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Equifax Chairman and CEO Richard Smith stepped down Tuesday in the wake of a massive cybersecurity breach that exposed the birth dates, social security numbers, and other personal information of 143 million Equifax customers, The New York Times reports.
Paulino do Rego Barros Jr. will vacate his post as the company’s president of the Asia-Pacific region to assume the CEO duties in an interim capacity, the Times says. Equifax will consider candidates from both inside and outside the company as permanent replacements.
According to the Times, Mark Feidler will become chairman of the board.
“Speaking for everyone on the board, I sincerely apologize [for failing to protect the seized data],” Feidler said in a statement, per the Times. Feidler said, per the Times, that the board has formed a special committee to handle the breach.
Lawmakers, as well as the general public, have taken issue with Equifax’s failure to secure the data, and some have cast aspersions upon the company’s handling of the fallout that followed the breach.
Equifax set up a special-purpose website to provide information about the attack, and to help customers contain the damage. Among the website’s primary offerings was a tool by which a customer could enter his information and find out whether the breach had affected him. But the tool ran into a number of problems. Moreover, the company struggled to field the myriad calls that flooded its customer support lines.
The Times reports that three Equifax executives sold a combined $1.8 million worth of stock in the company in the days after the breach had been discovered but before it had been disclosed. Equifax said, per the Times, that the executives mentioned were unaware of the breach when they offloaded the shares.
Smith is the third prominent Equifax executive to vacate his post in response to the breach. The company’s chief information officer and chief security officer both stepped down September 14.
“Mr. Smith has been very cooperative and supportive of this approach,” Equifax spokesman Wyatt Jefferies said per the Times.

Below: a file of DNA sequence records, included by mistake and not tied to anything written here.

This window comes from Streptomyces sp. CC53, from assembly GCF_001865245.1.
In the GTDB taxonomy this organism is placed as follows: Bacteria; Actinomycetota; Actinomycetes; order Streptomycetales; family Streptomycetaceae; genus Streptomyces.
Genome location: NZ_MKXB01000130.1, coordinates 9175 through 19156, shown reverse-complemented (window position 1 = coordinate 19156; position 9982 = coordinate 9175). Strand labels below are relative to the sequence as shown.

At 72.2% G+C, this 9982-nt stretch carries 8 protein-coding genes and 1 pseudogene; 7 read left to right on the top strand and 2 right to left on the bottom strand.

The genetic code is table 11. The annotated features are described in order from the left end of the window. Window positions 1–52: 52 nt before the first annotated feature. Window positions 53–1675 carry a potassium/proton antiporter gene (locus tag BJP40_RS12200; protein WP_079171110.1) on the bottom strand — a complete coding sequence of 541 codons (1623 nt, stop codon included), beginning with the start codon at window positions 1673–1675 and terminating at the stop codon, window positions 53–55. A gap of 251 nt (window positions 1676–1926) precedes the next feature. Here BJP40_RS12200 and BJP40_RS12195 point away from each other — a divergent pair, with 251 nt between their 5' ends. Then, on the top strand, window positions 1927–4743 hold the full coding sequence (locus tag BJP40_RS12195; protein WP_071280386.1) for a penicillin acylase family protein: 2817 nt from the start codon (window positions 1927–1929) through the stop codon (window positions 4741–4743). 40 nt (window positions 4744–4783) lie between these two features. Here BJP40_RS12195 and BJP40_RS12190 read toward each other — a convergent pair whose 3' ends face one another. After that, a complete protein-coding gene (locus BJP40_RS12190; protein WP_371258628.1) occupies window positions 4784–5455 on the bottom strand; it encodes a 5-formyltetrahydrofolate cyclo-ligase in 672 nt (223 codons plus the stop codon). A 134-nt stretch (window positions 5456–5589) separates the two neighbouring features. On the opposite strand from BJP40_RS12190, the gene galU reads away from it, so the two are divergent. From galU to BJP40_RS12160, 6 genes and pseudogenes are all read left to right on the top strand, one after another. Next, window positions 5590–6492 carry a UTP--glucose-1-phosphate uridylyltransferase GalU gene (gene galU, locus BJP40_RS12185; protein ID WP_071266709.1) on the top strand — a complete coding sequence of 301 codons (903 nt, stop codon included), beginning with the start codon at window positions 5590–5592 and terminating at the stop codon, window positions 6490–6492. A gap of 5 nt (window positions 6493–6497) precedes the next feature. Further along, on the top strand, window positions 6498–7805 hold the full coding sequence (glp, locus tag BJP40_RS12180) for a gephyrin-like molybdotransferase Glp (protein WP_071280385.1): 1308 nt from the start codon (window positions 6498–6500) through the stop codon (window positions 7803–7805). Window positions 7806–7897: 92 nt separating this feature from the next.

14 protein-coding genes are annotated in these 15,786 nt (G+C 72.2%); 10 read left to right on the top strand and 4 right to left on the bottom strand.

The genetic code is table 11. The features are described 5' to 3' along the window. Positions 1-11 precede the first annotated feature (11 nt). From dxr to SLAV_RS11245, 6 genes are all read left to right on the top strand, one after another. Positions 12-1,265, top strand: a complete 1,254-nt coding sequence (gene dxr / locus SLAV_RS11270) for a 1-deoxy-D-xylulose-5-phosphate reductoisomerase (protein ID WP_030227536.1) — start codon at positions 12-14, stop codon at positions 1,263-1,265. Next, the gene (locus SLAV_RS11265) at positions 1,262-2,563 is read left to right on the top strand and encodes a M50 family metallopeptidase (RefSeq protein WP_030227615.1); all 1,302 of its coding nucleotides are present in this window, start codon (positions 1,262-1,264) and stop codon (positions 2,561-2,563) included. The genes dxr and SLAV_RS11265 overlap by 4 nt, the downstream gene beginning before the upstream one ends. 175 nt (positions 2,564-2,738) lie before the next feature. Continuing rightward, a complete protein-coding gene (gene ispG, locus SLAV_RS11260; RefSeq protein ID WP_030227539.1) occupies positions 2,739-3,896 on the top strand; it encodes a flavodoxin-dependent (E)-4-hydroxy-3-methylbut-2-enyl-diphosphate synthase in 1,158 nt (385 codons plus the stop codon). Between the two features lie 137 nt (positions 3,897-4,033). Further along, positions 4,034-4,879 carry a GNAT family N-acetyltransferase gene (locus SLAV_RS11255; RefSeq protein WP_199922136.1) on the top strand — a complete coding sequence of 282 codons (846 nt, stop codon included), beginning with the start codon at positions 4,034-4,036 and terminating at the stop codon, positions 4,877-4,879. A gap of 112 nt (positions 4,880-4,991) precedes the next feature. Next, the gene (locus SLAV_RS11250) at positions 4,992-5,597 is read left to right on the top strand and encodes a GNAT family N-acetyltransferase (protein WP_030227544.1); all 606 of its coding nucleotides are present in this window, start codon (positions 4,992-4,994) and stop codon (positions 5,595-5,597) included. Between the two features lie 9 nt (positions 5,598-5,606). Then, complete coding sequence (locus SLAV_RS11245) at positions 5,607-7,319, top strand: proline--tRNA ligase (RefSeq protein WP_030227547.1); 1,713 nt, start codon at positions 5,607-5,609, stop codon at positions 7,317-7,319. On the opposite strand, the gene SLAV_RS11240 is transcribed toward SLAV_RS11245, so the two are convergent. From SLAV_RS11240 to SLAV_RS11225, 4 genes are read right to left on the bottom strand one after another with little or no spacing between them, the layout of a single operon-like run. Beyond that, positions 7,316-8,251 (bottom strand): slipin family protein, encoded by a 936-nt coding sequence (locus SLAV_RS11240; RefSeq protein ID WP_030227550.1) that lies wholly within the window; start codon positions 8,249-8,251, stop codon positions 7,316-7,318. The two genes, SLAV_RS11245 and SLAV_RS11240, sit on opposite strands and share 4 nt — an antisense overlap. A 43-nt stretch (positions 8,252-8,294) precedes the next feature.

Smith had served as CEO since 2005. In his 12 years with the company, he more than doubled its annual revenue, the Times notes. He was renowned amongst Wall Street experts for his ability to develop innovative products, and for his sales acumen.
As of now, Equifax has not terminated Mr. Smith, but the terms reached prior to his departure allow the board to retroactively fire him for cause, the Times says. The company will provide neither severance nor accelerated vesting of stock options to Smith, and he will not receive a bonus for 2017 (Equifax awarded him $3-million bonuses in 2015 and 2016).
Smith will retain $18.4 million in pension benefits.
Smith is scheduled to appear at congressional meetings regarding the breach in the coming weeks: one held by the House Energy and Commerce Committee on October 3, the other by the Senate Banking, Housing and Urban Affairs Committee the following day.
Senator Brian Schatz of Hawaii, a leading member of the latter committee, issued a statement ordering Smith to appear for the appointment and admonishing the former executive for shirking his responsibility for the breach.
“A CEO walking out the door just days before he is to appear before Congress is an abdication of his responsibility,” Schatz said, according to the Times.
But, Jefferies, the Equifax spokesman, has indicated that Smith intends to comply with Congress’ demands. “If Congress asks him, he will go,” said Jefferies of Smith.
Schatz is one of the several senators who have, in the wake of the Equifax incident, advocated legislation that would give consumers more latitude to protect their credit information.
The FBI is currently leading a criminal investigation into the breach, the Times says, and attorneys general in 30 states have launched their own probes into the matter. On September 19, the Massachusetts Attorney General sued Equifax seeking civil damages and more compensation.
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